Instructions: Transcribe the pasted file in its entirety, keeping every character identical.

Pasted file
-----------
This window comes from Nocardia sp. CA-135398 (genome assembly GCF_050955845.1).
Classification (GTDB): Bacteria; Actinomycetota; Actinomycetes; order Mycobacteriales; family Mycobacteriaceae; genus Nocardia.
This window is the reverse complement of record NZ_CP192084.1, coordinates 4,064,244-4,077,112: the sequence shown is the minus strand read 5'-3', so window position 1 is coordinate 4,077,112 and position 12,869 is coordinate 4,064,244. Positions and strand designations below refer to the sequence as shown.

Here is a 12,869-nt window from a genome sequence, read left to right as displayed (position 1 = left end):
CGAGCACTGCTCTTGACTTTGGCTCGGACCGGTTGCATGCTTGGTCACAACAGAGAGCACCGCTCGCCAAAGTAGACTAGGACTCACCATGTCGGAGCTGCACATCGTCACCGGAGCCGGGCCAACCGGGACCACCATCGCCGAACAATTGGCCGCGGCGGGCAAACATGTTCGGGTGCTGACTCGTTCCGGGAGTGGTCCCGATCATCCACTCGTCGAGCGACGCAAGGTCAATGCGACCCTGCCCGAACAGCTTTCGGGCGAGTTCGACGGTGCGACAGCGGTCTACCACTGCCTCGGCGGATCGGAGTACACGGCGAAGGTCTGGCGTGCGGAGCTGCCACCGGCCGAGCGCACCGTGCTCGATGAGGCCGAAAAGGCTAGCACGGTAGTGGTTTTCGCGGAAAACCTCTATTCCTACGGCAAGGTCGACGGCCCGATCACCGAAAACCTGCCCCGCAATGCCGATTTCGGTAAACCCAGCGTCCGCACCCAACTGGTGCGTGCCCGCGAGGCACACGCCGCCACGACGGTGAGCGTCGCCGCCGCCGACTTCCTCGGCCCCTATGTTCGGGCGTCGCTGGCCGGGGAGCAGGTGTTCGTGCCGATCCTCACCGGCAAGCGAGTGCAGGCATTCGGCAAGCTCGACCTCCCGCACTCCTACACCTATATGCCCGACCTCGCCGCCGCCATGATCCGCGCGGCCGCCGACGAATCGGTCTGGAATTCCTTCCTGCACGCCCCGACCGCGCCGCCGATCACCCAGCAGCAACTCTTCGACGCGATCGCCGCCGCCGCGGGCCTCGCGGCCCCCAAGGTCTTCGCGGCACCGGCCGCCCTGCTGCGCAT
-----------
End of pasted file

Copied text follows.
This window comes from Nocardia sp. CA-135398 (genome assembly GCF_050955845.1).
Classification (GTDB): Bacteria; Actinomycetota; Actinomycetes; order Mycobacteriales; family Mycobacteriaceae; genus Nocardia.
This window is the reverse complement of record NZ_CP192084.1, coordinates 4,064,244-4,077,112: the sequence shown is the minus strand read 5'-3', so window position 1 is coordinate 4,077,112 and position 12,869 is coordinate 4,064,244. Positions and strand designations below refer to the sequence as shown.

Here is a 12,869-nt window from a genome sequence, read left to right as displayed (position 1 = left end):
CGAGCACTGCTCTTGACTTTGGCTCGGACCGGTTGCATGCTTGGTCACAACAGAGAGCACCGCTCGCCAAAGTAGACTAGGACTCACCATGTCGGAGCTGCACATCGTCACCGGAGCCGGGCCAACCGGGACCACCATCGCCGAACAATTGGCCGCGGCGGGCAAACATGTTCGGGTGCTGACTCGTTCCGGGAGTGGTCCCGATCATCCACTCGTCGAGCGACGCAAGGTCAATGCGACCCTGCCCGAACAGCTTTCGGGCGAGTTCGACGGTGCGACAGCGGTCTACCACTGCCTCGGCGGATCGGAGTACACGGCGAAGGTCTGGCGTGCGGAGCTGCCACCGGCCGAGCGCACCGTGCTCGATGAGGCCGAAAAGGCTAGCACGGTAGTGGTTTTCGCGGAAAACCTCTATTCCTACGGCAAGGTCGACGGCCCGATCACCGAAAACCTGCCCCGCAATGCCGATTTCGGTAAACCCAGCGTCCGCACCCAACTGGTGCGTGCCCGCGAGGCACACGCCGCCACGACGGTGAGCGTCGCCGCCGCCGACTTCCTCGGCCCCTATGTTCGGGCGTCGCTGGCCGGGGAGCAGGTGTTCGTGCCGATCCTCACCGGCAAGCGAGTGCAGGCATTCGGCAAGCTCGACCTCCCGCACTCCTACACCTATATGCCCGACCTCGCCGCCGCCATGATCCGCGCGGCCGCCGACGAATCGGTCTGGAATTCCTTCCTGCACGCCCCGACCGCGCCGCCGATCACCCAGCAGCAACTCTTCGACGCGATCGCCGCCGCCGCGGGCCTCGCGGCCCCCAAGGTCTTCGCGGCACCGGCCGCCCTGCTGCGCAT